Italy’s Vivo Film Boards ‘Technically Sweet,’ Produced by Brazil’s Gullane, Based on a Michelangelo Antonioni Script (EXCLUSIVE)

Italian indie producer Vivo Film (“Le Quattro Volte,” “Miss Marx”) has boarded André Ristum’s action drama “Tecnicamente Dolce” (“Technically Sweet”), based on a screenplay by Italian legend Michelangelo Antonioni, teaming with Gullane Filmes, Brazil’s biggest independent film production house.

The news comes as “Carnival Is Over,” the awaited thriller drama by “Narcos” director Fernando Coimbra, whose “A Wolf at the Door” was one of the standout Brazilian feature debuts of the last decade, has now entered post-production, shaping up as one of the big arthouse titles to hit festivals from Brazil next year.

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Featuring Leandra Leal (“A Wolf at the Door”), Pêpê Rapazote (“Narcos”) and Irandhir Santos (“Tropa de Elite 2”), “Carnival” is a Brazilian-Portuguese co-production that teams Gullane with Fado Filmes, Videodrome, Globo Filmes and Telecine, in association with TC Filmes. France’s Playtime has started to pre-sell the film.

“This movie is our main title for next year. This is the new auteur movie from Fernando [Coimbra] because he did a lot for Netflix and other players, but his own artistic style is here,” Fabiano Gullane told Variety.

“Carnival Is Over” will be Gullane main focus for the international market at least in the next year’s first half. “We are expecting a good performance in both festivals and sales,” Gullane said.

In Brazil, the film will be distributed by Paris Filmes.

Set in Sardinia and the Amazon jungle and co-produced by André Ristum’s Sombumbo Filmes, “Technically Sweet” was written when Antonioni was at the height of his powers and he planned to shoot it between “Zabriskie Point” and “The Passenger.”

Turning on a journalist who suffers an existential crisis on a sudden holiday, Antonioni finally gave up on shooting “Technically Sweet” in the 1980s, entrusting it to his A.D., Jirges Ristum, who died at an early age before shooting the film. It will now be directed by Ristum’s son, André Ristum (“My Country,” “The Other Side of Paradise”).

Rome-based Vivo Film will now co-produce the title.

“As Vivo film we are very thrilled to be part of this wonderful project, and to be able to give a new life to an extraordinary script by Michelangelo Antonioni,” said producer Marta Doncelli, Vivo co-founder.

“We are also very happy to share this adventure with such fantastic partners as André, Caio and Fabiano, we will work together to realize and adapt to today’s age this amazing Antonioni’s heritage in the best possible way,” added Doncelli, whose credits also take in Abel Ferrara’s “Siberia”

The film is scheduled to enter production by 2024, with an estimated delivery for 2025.

Sao Paulo-based Helen Beltrame Linné is collaborating on the Michelangelo Antonioni script.

Technically Sweet
Technically Sweet

“Now we are much more confident on the project because for us it was crucial to have an Italian producer alongside us. And we have discussed with a lot of the Italian companies, and at the end of the day Vivo was someone that really wanted to make this movie first,” Gullane said.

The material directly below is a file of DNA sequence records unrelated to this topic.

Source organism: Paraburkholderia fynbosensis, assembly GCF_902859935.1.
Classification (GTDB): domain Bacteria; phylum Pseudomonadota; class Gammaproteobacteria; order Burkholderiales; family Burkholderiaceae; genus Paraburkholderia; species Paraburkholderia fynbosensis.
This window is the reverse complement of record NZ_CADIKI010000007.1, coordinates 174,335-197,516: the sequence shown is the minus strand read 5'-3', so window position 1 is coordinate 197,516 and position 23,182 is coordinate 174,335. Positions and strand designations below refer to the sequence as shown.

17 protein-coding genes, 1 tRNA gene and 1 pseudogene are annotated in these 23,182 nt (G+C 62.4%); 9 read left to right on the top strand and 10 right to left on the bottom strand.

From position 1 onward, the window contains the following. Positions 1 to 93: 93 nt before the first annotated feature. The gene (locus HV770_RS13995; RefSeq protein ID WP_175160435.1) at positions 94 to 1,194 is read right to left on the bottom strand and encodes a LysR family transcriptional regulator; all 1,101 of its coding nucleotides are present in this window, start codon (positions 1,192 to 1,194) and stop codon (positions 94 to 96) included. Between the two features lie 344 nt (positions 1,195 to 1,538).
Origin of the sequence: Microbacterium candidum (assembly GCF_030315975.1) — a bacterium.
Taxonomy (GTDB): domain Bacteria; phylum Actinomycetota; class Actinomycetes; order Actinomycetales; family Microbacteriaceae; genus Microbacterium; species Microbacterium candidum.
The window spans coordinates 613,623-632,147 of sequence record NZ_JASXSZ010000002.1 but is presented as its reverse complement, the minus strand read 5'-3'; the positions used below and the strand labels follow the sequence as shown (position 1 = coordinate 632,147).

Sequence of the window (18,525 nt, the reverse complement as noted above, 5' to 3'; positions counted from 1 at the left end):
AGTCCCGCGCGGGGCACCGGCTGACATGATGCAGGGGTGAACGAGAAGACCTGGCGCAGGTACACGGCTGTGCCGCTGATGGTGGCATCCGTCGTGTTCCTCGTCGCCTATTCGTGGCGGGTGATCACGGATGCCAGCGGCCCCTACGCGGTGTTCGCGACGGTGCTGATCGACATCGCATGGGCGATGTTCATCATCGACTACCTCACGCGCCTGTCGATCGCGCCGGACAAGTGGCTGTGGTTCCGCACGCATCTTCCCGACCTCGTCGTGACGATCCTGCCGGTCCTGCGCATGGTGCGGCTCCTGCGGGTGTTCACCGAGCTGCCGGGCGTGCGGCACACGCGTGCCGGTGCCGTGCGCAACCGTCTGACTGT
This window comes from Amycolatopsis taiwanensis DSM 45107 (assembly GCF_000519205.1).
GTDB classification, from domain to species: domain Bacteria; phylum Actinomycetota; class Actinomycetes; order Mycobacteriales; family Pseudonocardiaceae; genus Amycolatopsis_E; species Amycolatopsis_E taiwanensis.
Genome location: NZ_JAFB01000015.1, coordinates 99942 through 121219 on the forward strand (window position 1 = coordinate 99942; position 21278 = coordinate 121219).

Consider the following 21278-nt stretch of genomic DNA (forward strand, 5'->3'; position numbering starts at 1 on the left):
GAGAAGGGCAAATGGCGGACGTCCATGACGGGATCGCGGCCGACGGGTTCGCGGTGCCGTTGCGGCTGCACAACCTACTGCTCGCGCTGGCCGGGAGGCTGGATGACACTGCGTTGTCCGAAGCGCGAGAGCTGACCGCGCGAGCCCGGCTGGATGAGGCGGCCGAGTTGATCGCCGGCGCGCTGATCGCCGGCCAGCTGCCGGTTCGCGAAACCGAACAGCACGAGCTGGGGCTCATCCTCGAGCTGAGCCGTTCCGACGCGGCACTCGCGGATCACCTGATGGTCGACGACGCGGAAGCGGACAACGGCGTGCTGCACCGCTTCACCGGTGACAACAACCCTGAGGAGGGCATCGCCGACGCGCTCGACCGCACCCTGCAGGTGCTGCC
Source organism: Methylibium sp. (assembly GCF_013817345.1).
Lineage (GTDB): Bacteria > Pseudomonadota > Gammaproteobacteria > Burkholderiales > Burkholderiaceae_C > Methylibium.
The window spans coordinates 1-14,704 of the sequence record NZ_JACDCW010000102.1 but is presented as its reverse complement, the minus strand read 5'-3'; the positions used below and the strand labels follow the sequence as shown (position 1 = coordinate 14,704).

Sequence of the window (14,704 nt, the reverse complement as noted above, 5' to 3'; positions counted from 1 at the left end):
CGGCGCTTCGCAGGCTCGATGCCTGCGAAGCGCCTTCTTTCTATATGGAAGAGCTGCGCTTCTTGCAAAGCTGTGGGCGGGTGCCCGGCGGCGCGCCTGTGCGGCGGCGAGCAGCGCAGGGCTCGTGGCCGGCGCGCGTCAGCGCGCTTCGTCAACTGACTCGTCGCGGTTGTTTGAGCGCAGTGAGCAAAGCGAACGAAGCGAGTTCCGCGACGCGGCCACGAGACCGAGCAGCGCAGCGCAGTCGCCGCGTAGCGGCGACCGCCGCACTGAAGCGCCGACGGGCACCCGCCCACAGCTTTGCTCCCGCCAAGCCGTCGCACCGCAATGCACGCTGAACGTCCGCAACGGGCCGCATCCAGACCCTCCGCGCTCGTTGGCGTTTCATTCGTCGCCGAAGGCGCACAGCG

“It’s impressive how Antonioni in the ‘60s could anticipate some issues that are really important nowadays. Like gender respect, ecological concerns, and protecting Sardinia against real estate speculation. All those subjects that nowadays are hot button issues, he was thinking and talking about that in 1965-67. He was really ahead his time,” Gullane added.

Gullane has partnered with Caos Produçoes to produce “School Without Walls,” the new film by Cao Hamburger, director of “The Year My Parents Went on Vacation,” which was Oscar shortlisted and played Berlin main competition.

Co-produced by Globo Filmes, the project, currently in development, is planned for a 2025 delivery.

In post-production, “Portrait of a Certain Orient,” the new film by Marcelo Gomes, marks the latest from the director of 2017 Berlinale competitor “Joaquim” and “Cinema, Aspirins and Vultures.”

A standout in 2005 Cannes’ Un Certain Regard.

A tale about religious intolerance, “Portrait of a Certain Orient” is a Brazilian-Italian-Lebanese production set up at Rio de Janeiro’s Matizar Filmes, in co-production with Kavac Film, Gullane, Misti Filmes, Muraiquita Filmes, Globo Filmes and Canal Brasil, with Orjuane Productions, Bubble Projects and Videofilmes as associated producers.

Gullane was founded in Sao Paulo in 1996 by Caio and Fabiano Gullane, having produced since then more than 50 very often prominent features and 30 TV series released in Brazil and abroad.

Gullane’s highlights take in “The Traitor,” a 2019 Cannes competition player; “The Second Mother,” selected for Sundance and a winner of the Berlinale Panorama sidebar in 2015; “A Wolf at the Door,” a TIFF player and San Sebastian Horizontes Latinos winner in 2013; Berlinale 2012 competitor “Tabu” and “The Year My Parents Went On Vacation,” and Hector Babenco’s “Carandiru,” which sold 4.5 million admissions in Brazil and was a Sony Pictures Classics U.S. pickup.

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